Do I Need a Business License to Sell My Artwork?

by Katie Jensen; Updated September 26, 2017

If you are selling your artwork, then the answer is yes. A business license is granted by the city and state where you live. You may also need a sales privilege license to collect sales tax and an employer identification number (EIN) for filing taxes for your business. Additional licenses may be required when your artwork is sold at art festivals and shows.

Galleries

Galleries accept work on a consignment basis. They sell to the customer and reimburse the artist on a pre-agreed basis. The gallery doesn't own the artwork, the artist still does. When the sale is made, the ownership transfers from the artist to the gallery, since it's illegal to sell something you don't own. Since the artist isn't selling directly to the public, a sales privilege license isn't necessary.

Arts and Craft Shows

If you set up a booth and sell your artwork directly to the public, you need a business license and sales privilege license. You may also need a license from the city where the arts and craft show takes place. The show promoter should be able to tell you if you do, but contact the city directly. Some cities ask to see the license from the vendors at the show. If you don’t have one, you could be fined. If the show promoter takes the money from the customers. then you may not need an additional license.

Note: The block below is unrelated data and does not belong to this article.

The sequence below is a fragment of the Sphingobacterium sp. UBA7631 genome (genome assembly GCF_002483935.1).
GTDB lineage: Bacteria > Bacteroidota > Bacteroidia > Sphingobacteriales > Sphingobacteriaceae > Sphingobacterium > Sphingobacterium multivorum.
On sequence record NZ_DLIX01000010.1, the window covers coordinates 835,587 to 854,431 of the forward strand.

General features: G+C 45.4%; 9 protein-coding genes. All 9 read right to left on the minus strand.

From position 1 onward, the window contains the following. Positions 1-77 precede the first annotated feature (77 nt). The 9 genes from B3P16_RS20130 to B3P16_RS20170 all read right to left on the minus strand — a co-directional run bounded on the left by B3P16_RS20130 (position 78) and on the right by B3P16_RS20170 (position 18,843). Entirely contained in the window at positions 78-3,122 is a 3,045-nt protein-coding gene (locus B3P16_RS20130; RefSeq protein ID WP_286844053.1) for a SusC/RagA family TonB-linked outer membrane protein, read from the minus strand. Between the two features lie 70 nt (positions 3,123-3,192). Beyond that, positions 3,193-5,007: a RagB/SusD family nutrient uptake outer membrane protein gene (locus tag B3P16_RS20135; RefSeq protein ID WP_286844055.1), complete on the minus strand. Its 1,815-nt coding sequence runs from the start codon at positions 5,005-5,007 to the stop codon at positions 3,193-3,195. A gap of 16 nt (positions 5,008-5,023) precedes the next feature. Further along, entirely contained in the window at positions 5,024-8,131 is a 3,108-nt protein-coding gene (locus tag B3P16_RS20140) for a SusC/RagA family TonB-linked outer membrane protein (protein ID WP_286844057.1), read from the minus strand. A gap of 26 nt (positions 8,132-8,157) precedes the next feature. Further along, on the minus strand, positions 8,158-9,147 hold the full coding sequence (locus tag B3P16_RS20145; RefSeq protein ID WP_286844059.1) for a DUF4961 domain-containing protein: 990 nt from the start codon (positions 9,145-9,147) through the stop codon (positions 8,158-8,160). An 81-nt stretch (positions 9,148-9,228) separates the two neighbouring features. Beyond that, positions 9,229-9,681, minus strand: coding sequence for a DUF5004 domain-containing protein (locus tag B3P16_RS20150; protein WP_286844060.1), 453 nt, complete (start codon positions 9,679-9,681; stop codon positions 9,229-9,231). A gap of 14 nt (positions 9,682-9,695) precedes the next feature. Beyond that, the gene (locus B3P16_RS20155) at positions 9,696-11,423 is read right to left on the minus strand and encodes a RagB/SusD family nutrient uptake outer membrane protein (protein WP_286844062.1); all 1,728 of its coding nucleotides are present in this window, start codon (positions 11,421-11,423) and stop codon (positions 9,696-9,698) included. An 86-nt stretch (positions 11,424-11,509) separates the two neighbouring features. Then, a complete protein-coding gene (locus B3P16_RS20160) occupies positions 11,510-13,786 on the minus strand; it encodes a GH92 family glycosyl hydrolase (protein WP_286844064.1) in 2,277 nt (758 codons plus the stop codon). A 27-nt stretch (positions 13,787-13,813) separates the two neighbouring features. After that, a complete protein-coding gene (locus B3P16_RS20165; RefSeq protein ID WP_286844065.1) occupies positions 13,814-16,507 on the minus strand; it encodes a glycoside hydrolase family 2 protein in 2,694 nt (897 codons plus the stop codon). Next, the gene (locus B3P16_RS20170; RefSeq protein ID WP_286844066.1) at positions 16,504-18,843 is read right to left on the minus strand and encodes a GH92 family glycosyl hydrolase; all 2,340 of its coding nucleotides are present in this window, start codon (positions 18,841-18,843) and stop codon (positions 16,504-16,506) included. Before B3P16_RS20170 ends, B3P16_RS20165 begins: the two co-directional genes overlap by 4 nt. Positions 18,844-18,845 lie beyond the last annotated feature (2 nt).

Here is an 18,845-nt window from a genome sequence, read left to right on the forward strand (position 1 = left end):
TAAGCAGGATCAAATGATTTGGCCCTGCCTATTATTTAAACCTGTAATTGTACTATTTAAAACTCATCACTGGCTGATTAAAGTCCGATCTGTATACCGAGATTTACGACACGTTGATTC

Wholesale

You won't need a sales privilege license because you're not selling directly to the public and collecting sales tax. You are selling to a store or other entity that then sells directly to the public. Online sites that sell artwork are a combination of a wholesaler and a gallery. They don't take physical possession of the artwork. A customer buys the artwork from online sites and pays them. The online site notifies you to ship the artwork and then pays you less a processing fee. You determine the price for the artwork and know what the fees are before the sale is made.

Commissioned

Commissioned artwork is work that you create specifically for someone else based on her direction. That direction can be general, relying on your artistic abilities or extremely detailed. The artwork belongs to the person that has paid you to create it. You may or may not own the copyright to the artwork, depending on whether the art was created as a work for hire. If you have been hired as an employee to create the art, you don't need a business license.

References

About the Author

Katie Jensen's first book was published in 2000. Since then she has written additional books as well as screenplays, website content and e-books. Rosehill holds a Master of Business Administration from Arizona State University. Her articles specialize in business and personal finance. Her passion includes cooking, eating and writing about food.